Some days I think, Jews are the new women. Jews are like the woman in a room full of men, the ones who are supposed to stay quiet and nice and not talk too loud or even at all, not appear in any way strong or assertive, and never make any waves. Just as society prefers women when they are passive and submissive, the world at large prefers Jews that way, too.
I thought of this as I watched the “60 Minutes” interview with CBS correspondent Lara Logan as she described being sexually assaulted on February 11 amid the uprising in Egypt’s Tahrir Square. Her graphic descriptions of hands and nails everywhere on her body — groping, grabbing, pulling and scratching — are a woman’s worst nightmare. She was the only woman on the CBS team that night, and she was isolated from her crew and throngs of Egyptian men had their way with every inch of her body, inside and out. It was a harrowing account, and most definitively a woman’s story, in the sense that it was her womanhood that made her a victim.
But it is also a Jewish story — and, actually, an Israeli one.
That’s because Logan recounted that what set the mob upon her was when someone shouted, “She’s a Jew! She’s an Israeli!” There were other women in Tahrir Square that night, and for all we know others were attacked as well. But right then, Logan was a target not just because she is a woman, but because she was perceived to be a Jew and an Israeli, and therefore fair game.
What really upsets me about this story — in addition to Logan’s experience and the understanding of just how rampant sexual violence is in Egypt — is that CBS and the interviewer, Scott Pelley, did not seem to care about the Jewish angle. It was mentioned, just like that, and then forgotten. The implications for what this means about being a Jew or an Israeli in the world were just swept away, ignored.
The good news from this interview is that it is a real turning point for women. The interview has cemented the idea that it is now legitimate for women — even strong, professional women to speak out about being victims of violence without being blamed. Logan described reactions of her female journalism colleagues, thanking her for “breaking the code of silence,” in which professional women don’t complain about being attacked because they don’t want to be seen as weak or unable to “take it,” and they certainly don’t want to be told that women shouldn’t be out there in the field. This is true not just for war journalists, but for women in many professions.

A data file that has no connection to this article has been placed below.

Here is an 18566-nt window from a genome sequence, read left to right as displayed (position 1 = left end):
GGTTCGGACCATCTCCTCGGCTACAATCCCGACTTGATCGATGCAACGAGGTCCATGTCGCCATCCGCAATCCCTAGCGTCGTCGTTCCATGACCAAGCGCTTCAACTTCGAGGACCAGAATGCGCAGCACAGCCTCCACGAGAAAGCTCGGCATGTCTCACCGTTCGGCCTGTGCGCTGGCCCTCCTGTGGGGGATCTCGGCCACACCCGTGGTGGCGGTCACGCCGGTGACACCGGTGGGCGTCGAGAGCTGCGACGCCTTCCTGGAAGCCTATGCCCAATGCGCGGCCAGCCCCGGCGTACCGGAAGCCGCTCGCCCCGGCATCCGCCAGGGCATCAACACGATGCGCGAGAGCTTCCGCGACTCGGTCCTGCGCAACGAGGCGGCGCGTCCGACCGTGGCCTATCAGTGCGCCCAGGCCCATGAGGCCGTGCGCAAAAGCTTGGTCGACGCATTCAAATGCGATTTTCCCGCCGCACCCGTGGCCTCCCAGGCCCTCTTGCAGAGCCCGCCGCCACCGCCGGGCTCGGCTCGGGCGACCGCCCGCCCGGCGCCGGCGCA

However, my sense watching this interview was that while it is legitimate for women to be victims, it is not legitimate for Jews to be victims. It was as if that entire angle of the story doesn’t even exist. Like the world doesn’t know what to do with it. When the voiceover said, “Someone in the crowd shouted, ‘She is a Jew! She is an Israeli!’”, Pelley continued and said, “She is neither,” and that was the end of that. What does that imply, exactly? What if she had been a Jew or an Israeli? Would that have made the assault legitimate?
Women are thankfully past the point where the world can’t hear us tell our stories of victimhood. But Jews, and especially Israelis, are far from that point. The reason, I believe, why it’s okay to hate Israel is because Israel represents strong, assertive Jews. Israel is like that woman in the office who might be called a ball-breaker.
This is deeply troubling on so many levels. In terms of Egypt, Israel’s supposed ally, and these supposedly democratic protesters, I am concerned about what kind of culture is going to accompany the new regime. In terms of the media, I am increasingly alarmed by journalists’ unwillingness to look at Jews in the eye and see the truth about events.
I would have thought we were past this kind of disturbing bias, but apparently we are not.